Federal water managers say Lost Creek and Applegate reservoirs are both well on their way to filling for the 12th consecutive year.
The U.S. Army Corps of Engineers officially will start its filling schedule Friday at Applegate Lake, with the reservoir already 10 feet higher than it generally is on Feb. 1.
And after a relatively slow four weeks of in-flows at Lost Creek since the start of its filling season Jan. 1, the reservoir remains about one foot shy of ideal — largely because of a two-week dry spell in mid-January, according to the Corps.
With more rain and snow forecast through the weekend and a snowpack already sitting at 116 percent of average, Corps officials expect no trouble playing catch-up at Lost Creek Reservoir.
"We're lagging a little bit behind, but being a foot behind is no concern," says Jim Buck, the Corps' operations manager for the Rogue River basin. "February is a fairly aggressive filling time."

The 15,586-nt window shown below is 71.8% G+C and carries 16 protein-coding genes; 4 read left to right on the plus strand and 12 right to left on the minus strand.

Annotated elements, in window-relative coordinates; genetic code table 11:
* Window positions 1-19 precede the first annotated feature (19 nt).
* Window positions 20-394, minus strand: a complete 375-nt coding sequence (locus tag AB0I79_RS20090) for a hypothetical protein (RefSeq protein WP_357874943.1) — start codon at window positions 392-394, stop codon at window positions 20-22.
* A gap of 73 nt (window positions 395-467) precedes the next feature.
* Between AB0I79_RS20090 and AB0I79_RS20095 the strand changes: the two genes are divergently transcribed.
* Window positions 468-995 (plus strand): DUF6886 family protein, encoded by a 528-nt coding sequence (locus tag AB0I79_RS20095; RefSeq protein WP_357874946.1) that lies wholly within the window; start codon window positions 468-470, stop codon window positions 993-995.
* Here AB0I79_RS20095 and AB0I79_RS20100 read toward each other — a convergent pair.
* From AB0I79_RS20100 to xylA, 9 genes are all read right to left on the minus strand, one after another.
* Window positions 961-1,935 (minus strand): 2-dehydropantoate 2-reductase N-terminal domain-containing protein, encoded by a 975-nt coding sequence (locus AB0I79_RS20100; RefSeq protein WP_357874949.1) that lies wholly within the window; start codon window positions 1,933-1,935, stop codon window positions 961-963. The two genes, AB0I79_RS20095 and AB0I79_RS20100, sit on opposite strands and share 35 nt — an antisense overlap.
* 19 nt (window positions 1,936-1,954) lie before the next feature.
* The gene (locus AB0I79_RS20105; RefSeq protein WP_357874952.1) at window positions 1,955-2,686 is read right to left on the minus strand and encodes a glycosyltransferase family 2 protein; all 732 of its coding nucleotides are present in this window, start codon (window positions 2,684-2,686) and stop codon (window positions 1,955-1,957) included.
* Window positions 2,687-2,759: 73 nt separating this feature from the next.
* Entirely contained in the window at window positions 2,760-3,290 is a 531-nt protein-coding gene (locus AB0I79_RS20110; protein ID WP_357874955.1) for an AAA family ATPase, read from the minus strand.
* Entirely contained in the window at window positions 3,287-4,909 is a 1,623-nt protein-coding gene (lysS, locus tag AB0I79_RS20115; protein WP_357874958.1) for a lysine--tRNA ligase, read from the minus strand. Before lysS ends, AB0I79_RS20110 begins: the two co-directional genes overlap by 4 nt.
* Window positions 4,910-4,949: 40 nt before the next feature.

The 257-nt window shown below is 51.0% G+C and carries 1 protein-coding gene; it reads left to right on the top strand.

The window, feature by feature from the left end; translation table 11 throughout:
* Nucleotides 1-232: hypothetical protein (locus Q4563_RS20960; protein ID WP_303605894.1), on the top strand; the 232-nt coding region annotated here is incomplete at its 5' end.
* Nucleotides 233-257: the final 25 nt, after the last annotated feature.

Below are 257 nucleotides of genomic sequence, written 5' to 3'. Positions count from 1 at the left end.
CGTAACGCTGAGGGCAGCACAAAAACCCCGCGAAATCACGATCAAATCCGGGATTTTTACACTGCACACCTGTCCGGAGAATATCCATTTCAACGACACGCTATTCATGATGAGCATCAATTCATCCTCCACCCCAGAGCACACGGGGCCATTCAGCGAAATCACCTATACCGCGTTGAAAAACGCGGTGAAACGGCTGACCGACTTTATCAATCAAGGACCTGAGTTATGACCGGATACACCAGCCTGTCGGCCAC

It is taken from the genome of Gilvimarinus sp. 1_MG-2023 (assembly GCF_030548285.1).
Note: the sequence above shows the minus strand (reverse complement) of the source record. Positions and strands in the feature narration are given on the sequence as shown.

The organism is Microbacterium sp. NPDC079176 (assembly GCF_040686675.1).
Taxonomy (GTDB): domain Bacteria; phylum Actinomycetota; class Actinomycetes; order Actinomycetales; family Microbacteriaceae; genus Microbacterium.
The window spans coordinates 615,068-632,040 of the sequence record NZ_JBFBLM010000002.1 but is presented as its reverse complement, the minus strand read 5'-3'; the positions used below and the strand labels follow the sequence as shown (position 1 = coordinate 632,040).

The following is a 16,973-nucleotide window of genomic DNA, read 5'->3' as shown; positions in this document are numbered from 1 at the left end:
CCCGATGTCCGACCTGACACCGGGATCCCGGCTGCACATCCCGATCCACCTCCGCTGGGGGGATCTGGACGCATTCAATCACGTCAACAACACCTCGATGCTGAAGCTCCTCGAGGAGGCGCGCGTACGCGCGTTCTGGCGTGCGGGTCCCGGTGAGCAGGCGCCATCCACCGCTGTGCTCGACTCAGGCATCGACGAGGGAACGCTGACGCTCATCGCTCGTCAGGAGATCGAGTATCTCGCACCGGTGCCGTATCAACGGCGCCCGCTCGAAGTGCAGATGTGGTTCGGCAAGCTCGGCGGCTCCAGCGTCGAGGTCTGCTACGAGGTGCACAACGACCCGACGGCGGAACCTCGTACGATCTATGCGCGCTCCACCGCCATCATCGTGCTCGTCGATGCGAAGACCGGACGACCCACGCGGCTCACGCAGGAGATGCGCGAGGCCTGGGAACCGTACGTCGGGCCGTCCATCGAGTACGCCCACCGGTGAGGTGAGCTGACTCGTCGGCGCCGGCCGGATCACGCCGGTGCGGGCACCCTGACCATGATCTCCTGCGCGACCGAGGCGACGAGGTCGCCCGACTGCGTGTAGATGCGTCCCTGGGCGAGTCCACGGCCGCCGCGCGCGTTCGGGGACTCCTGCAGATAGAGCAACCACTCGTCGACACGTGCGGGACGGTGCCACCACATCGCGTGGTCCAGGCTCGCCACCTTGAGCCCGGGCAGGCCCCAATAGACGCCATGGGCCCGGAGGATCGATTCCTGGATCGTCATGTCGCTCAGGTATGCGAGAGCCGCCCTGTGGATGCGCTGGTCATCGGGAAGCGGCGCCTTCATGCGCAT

The last time either of Jackson County's two largest reservoirs didn't fill was 2001, when a drought left Lost Creek 16 feet shy of full and Applegate 82 feet from full, Corps records show.
The filling seasons at both reservoirs started slowly each of the past three years, but wet springs made up for less-than-average snowpacks in the region.
The Corps historically manages its two Rogue basin reservoirs for flood control each fall and early winter, then starts to capture more water than it releases in order to fill the lakes by May 1.
Hydrologists start filling Applegate a month later than Lost Creek because Applegate is a smaller reservoir in a sub-basin that tends to be more prone to flash flooding than the sub-basin upstream from Lost Creek.
The Corps currently was releasing about 1,050 cubic feet of water per second from Lost Creek into the Rogue as part of a strategy to inch closer to normal filling rates there. At Applegate, the releases were about 400 cfs, but those could grow if this weekend's rains prove stronger than forecast, Buck says.
The snow level was forecast to fall tonight from about 2,900 feet above sea level to about 1,800 feet, according to the National Weather Service.
Lost Creek's surface late Friday was listed at just shy of 1,820 feet above sea level, or 52 feet from full.
Applegate's surface late Friday was listed at a hair over 1,899 feet above sea level, or 88 feet from full.
Reach reporter Mark Freeman at 541-776-4470 or email@example.com.